Emily Zakin studies nineteenth- and twentieth-century continental philosophy, psychoanalysis, and feminist theory. Her current research focuses on the limits and possibilities of political community. The author of numerous book chapters and articles, she was also a co-founder of the journal PhiloSOPHIA and is the co-editor of Derrida and Feminism: Recasting the Question of Woman (Routledge, 1997) and Bound by the City: Greek Tragedy, Sexual Difference, and the Formation of the Polis (SUNY, 2009).
Anita Mannur specializes in Asian American literature and culture, South Asian diasporic literature and culture, food studies, and gender studies. She is the author of Culinary Fictions: Food in South Asian Diasporic Culture (Temple, 2010) and a co-editor of Eating Asian America (NYU, 2013). Mannur is the current Director of Women's, Gender, and Sexuality Studies.
Kelli Lyon Johnson research explores issues of identity, migration, borders, and community in the works of women writers in the Americas. She is the author of Julia Alvarez: Writing a New Place on the Map (New Mexico, 2005) and a co-editor of Performing Worlds Into Being: Native American Women's Drama (Miami, 2009).
Kerry Hegarty's research explores the cultural, historical, political, and aesthetic dimensions of film in Latin America, especially in the work of Mexican filmmakers. Her work has appeared in Journal of Film and Video, Studies in Hispanic Cinema, South Atlantic Review, Journal of Latin American Popular Culture, Revista de Literatura Mexicana Contemporánea, and FlowTV.org.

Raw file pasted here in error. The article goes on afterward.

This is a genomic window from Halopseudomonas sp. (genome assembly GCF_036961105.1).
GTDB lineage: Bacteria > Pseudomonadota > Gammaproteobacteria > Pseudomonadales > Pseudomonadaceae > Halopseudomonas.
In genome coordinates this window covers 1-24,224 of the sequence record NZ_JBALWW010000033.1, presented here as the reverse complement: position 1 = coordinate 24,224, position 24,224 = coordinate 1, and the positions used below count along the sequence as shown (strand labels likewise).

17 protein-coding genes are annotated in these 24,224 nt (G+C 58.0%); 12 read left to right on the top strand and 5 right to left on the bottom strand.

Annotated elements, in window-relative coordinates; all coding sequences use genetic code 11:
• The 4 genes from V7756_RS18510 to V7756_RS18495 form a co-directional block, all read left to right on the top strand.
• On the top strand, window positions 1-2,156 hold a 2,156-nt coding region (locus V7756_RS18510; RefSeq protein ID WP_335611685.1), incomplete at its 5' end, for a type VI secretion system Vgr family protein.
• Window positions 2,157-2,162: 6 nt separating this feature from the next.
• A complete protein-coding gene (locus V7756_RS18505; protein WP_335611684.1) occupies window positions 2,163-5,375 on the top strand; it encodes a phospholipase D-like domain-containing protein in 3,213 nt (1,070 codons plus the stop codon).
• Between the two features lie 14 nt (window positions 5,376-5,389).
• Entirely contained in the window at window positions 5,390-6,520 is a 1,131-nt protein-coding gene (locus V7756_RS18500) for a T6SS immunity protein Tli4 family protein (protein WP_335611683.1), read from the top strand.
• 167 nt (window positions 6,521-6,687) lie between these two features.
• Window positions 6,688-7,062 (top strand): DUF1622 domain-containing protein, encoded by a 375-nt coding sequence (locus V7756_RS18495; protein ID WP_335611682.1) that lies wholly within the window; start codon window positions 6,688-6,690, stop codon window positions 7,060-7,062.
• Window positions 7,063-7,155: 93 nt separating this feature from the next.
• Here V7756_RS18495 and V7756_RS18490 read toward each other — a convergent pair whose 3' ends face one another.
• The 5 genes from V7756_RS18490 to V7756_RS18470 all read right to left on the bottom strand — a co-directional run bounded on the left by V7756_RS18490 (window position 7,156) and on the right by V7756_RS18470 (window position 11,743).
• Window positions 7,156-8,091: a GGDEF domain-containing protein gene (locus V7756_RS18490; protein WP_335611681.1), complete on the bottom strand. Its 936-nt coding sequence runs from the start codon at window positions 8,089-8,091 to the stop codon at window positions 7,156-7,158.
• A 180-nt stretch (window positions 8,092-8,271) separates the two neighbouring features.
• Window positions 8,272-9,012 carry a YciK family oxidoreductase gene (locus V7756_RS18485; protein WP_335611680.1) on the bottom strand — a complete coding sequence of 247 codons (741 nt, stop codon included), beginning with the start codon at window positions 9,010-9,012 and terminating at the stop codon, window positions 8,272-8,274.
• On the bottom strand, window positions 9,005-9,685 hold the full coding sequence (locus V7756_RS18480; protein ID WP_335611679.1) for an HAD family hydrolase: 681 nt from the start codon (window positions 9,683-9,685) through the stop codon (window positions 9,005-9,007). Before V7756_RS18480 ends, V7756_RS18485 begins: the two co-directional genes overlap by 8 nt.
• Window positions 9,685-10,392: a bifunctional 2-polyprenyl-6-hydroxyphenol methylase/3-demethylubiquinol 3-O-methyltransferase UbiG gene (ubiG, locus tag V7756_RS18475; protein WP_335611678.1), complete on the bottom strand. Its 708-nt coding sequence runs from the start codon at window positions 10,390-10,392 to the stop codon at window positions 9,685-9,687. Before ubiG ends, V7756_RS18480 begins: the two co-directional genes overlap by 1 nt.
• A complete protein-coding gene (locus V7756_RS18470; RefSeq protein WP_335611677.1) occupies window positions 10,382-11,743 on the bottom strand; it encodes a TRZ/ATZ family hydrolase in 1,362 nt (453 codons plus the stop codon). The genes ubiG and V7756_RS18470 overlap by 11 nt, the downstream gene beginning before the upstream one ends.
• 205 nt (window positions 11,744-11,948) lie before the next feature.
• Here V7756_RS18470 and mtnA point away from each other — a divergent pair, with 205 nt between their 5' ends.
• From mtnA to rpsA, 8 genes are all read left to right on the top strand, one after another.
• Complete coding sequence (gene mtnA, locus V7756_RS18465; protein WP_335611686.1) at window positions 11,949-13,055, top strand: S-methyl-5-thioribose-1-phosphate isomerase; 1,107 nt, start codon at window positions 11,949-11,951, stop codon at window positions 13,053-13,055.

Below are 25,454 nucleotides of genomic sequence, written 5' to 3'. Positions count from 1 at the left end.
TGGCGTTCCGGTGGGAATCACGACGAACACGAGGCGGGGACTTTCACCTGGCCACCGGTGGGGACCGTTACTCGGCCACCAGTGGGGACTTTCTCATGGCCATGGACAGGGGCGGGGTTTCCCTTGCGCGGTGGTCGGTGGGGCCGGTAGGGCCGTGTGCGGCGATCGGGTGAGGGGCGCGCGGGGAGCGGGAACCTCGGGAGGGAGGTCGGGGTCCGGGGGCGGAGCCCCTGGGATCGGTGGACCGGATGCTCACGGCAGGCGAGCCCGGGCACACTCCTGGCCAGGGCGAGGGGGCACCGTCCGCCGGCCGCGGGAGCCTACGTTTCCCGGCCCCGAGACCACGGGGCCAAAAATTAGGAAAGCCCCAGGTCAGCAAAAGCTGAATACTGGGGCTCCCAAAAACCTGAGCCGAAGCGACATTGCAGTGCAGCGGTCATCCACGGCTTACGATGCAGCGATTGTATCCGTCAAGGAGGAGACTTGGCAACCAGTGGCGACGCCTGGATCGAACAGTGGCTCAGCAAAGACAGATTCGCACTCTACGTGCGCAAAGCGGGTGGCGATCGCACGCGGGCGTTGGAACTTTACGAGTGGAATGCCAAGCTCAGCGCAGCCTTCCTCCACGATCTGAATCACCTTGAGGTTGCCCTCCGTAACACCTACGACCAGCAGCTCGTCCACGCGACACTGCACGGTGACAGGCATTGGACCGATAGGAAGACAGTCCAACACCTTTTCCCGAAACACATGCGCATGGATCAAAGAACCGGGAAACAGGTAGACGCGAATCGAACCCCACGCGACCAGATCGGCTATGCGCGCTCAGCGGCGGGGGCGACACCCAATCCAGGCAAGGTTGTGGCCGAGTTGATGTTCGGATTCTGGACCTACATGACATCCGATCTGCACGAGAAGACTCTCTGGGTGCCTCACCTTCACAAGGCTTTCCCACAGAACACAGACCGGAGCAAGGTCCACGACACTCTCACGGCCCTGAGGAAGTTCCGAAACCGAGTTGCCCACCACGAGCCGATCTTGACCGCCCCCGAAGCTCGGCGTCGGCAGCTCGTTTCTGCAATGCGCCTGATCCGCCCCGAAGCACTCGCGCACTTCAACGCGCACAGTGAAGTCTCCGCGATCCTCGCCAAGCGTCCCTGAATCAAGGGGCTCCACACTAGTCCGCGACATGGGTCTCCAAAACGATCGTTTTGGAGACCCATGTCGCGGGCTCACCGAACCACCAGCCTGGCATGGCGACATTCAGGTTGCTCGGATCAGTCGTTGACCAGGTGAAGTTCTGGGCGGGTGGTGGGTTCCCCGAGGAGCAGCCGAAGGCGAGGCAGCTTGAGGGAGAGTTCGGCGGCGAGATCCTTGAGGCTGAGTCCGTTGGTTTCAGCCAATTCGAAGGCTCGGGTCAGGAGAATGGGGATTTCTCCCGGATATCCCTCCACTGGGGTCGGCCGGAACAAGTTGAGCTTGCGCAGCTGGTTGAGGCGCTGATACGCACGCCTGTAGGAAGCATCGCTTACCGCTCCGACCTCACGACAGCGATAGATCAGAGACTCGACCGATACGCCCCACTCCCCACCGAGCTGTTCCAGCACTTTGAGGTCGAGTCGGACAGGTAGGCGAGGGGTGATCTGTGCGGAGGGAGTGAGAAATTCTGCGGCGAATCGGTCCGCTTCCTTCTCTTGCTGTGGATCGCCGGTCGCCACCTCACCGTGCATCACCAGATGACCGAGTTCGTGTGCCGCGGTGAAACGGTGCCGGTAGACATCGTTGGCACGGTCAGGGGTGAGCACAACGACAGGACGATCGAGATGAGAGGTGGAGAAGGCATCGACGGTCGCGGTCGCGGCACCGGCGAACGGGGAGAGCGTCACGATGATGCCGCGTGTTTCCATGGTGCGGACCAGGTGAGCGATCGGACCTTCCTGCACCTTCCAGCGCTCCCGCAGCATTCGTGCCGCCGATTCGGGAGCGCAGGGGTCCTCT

Sandra Garner is Associate Professor of Global and Intercultural Studies, where she serves as chief departmental advisor and teaches primarily American studies. Her scholarship in Native American andIndigenous studies examines the economic, political, social, and cultural effects of settler colonialism and the dynamics of intercultural understanding within systemic structures of inequitable power relations. She is the author of To Come to a Better Understanding (Nebraska, 2016). Her essays appear in Beyond Two Worlds (SUNY, 2014), Replanting Cultures (SUNY, forthcoming), The Journal of American Folklore, and Engaged Scholar Journal.
John M. Cinnamon specializes in historical anthropology, environmental anthropology, and intersections of religion, politics, ethnicity and nationalism in Africa. He has worked primarily in Gabon and Cameroon. In 2013, he edited a special issue of Social Sciences and Missions on "Missionaries, Enslavement, and Antislavery."
Wietse de Boer studies early-modern religious and cultural history, especially the Italian Renaissance and Counter-Reformation. He is the author of The Conquest of the Soul: Confession, Discipline, and Public Order in Counter-Reformation Milan (Brill, 2001) and co-editor of Religion and the Senses in Modern Europe (2012).
Elena Jackson Albarrán is Associate Professor of History and Latin American, Latino/a, andCaribbean Studies in the Department of Global and Intercultural Studies. She studies the cultural history of twentieth-century Latin America, with an emphasis on revolutions, visual culture, childhood, and youth. She is the author of Seen and Heard in Mexico: Children and Revolutionary Cultural Nationalism (Nebraska, 2015), which won the María Elena Martínez award from the Conference on Latin American History, and co-editor of Nuevas miradas a la historia dela infancia en América Latina (UNAM-IIH, 2012). She is currently writing a book on the transnational circulation of children’s culture in the Americas.